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A Mother's Story: Movie Review

It seems that as time passes by, more and more Filipinos are taking the big risk of leaving the country for a better life. We like to think that they haven't lost hope in our wonderful country but basically because opportunities here are almost non-existent and less rewarding. But life isn't black and white and leaving the Philippines for better opportunities isn't as easy as one-two-three. You may get more money but what do you really loss especially if you have a family that needs you back at home? "A Mother's Story" tries to paint the reality that most OFW (Overseas Filipino Workers) mothers go through in the United States - of being lonely, away from your kids and being an illegal alien with no rights. It tried but it so utterly failed on many points that what it produces on the big screen is ironically a big disconnect from reality.

Medy (Pokwang) is a make-up artist who stands as her family's only source of income as her husband (Nonie Buencamino) broke his leg and cannot work. One day, she was selected to accompany her client to the United States for a performance. She promised her family that she will return after seven days but while in America, she stumbles upon her former best friend Helen (Beth Tamayo) who tries to convince her to stay as an illegal alien. Medy does not like the idea but she eventually gives in when she finds out that her new-born baby has a lung impairment and will need constant, expensive medication. The whole week stay turns into seven long years and now, Medy is finally coming home - will her sacrifices bear fruit or will it bring more hurt and pains to her and her family?

We really feel for "A Mother's Story". On one hand, we applaud the effort. What it tries to do and what it's message profoundly wants to say to every Filipino is not an easy thing to accomplish. On the other hand, it fails miserably on so many fronts that it is not an easy film to watch and it is a film that could have done more if they executed things not so haphazardly. For a film that tries to reflect reality, it actually feels far from it. The story has a lot of forced elements that you simply feel that they are trying to push the story forward only to the writer's liking. Most apparent is Beth Tamayo's character Helen and Medy's chance meeting in the US and the surprise reveal of Medy's son to her in the final moments of the film. Another huge problem for "A Mother's Story" is how things got resolved in the end. Rayver's character King hated his mother so much but this all gets resolved in a snap of a finger. It was as if they were running out of screening time and the director just decided to end things abruptly. There was just a huge inequality on how much time was spent on Medy's life in the US against her life here in the Philippines (which we feel should have had the bigger emphasis really).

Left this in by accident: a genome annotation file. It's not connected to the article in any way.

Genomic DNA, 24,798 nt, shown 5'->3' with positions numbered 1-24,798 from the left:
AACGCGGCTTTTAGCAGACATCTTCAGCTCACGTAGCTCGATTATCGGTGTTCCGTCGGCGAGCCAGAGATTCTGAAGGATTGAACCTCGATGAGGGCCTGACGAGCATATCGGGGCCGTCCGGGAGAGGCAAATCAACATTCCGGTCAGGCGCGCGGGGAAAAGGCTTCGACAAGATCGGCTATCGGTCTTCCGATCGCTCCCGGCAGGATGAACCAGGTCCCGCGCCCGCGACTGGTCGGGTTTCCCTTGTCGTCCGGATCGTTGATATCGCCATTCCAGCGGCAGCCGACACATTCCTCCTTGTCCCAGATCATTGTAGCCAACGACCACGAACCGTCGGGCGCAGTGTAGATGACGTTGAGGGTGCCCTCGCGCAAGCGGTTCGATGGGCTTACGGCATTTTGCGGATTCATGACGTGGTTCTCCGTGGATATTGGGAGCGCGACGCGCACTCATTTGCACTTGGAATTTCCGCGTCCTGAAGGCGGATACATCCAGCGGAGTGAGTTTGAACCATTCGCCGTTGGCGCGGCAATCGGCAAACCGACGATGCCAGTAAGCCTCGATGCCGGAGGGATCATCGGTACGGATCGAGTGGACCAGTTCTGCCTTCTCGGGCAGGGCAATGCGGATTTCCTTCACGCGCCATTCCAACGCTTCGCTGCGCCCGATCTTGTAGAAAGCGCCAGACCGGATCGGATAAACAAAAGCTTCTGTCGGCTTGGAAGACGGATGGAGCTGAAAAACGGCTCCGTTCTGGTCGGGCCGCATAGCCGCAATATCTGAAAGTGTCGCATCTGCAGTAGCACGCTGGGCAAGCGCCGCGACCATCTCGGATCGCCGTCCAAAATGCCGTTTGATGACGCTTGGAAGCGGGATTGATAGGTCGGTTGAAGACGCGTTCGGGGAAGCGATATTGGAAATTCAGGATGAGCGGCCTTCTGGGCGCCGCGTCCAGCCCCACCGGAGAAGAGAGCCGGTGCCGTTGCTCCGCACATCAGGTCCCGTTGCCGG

On the acting department, Pokwang dares to do more than comedy but in this regard, we can say that she needs a lot of improvement. While she does shine on several of her crying scenes, everything else from her just felt amateurish. This is also true for the Americans who were cast in the film who feels like they were just grabbed off from the streets. Nonie Buencamino and Rayver Cruz in our opinion were the best and brightest. In fact, Rayver Cruz's performance was the most believable out of everyone else. In the end, "A Mother's Story" just feels rushed. It could have done so much more with more balanced scenes, better writing, better actors and less absurd reactions. As-is, it's a pretty messy and amateurish film that had potential to be a real-look into what hardships OFWs face day-to-day but really it isn't.

Rating: 1 and a half reels





Why you should watch it:
- it is a tear-jerker on some parts
- Rayver Cruz and Nonie Buencamino has wonderful performances

Why you shouldn't watch it:
- most actors just sucked badly even the extras
- the story was totally unbelievable and the ending and resolution just enamored us with its fantastical feel


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